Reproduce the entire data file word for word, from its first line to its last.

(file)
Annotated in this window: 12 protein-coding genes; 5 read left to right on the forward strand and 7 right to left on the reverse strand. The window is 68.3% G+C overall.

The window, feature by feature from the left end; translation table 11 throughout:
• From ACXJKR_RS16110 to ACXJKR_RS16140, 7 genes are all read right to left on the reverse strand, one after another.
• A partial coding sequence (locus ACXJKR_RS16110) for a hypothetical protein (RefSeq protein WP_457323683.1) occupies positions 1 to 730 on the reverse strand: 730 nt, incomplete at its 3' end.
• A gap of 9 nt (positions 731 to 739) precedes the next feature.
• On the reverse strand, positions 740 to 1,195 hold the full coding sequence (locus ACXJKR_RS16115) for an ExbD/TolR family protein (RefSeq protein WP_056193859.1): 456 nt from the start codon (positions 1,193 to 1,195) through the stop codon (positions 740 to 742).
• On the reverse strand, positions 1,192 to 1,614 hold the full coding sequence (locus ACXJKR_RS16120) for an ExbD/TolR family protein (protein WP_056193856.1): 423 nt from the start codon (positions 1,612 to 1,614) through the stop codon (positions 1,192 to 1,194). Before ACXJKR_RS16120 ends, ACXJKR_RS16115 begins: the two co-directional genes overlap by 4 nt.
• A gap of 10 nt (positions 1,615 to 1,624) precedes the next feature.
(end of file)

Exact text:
Annotated in this window: 12 protein-coding genes; 5 read left to right on the forward strand and 7 right to left on the reverse strand. The window is 68.3% G+C overall.

The window, feature by feature from the left end; translation table 11 throughout:
• From ACXJKR_RS16110 to ACXJKR_RS16140, 7 genes are all read right to left on the reverse strand, one after another.
• A partial coding sequence (locus ACXJKR_RS16110) for a hypothetical protein (RefSeq protein WP_457323683.1) occupies positions 1 to 730 on the reverse strand: 730 nt, incomplete at its 3' end.
• A gap of 9 nt (positions 731 to 739) precedes the next feature.
• On the reverse strand, positions 740 to 1,195 hold the full coding sequence (locus ACXJKR_RS16115) for an ExbD/TolR family protein (RefSeq protein WP_056193859.1): 456 nt from the start codon (positions 1,193 to 1,195) through the stop codon (positions 740 to 742).
• On the reverse strand, positions 1,192 to 1,614 hold the full coding sequence (locus ACXJKR_RS16120) for an ExbD/TolR family protein (protein WP_056193856.1): 423 nt from the start codon (positions 1,612 to 1,614) through the stop codon (positions 1,192 to 1,194). Before ACXJKR_RS16120 ends, ACXJKR_RS16115 begins: the two co-directional genes overlap by 4 nt.
• A gap of 10 nt (positions 1,615 to 1,624) precedes the next feature.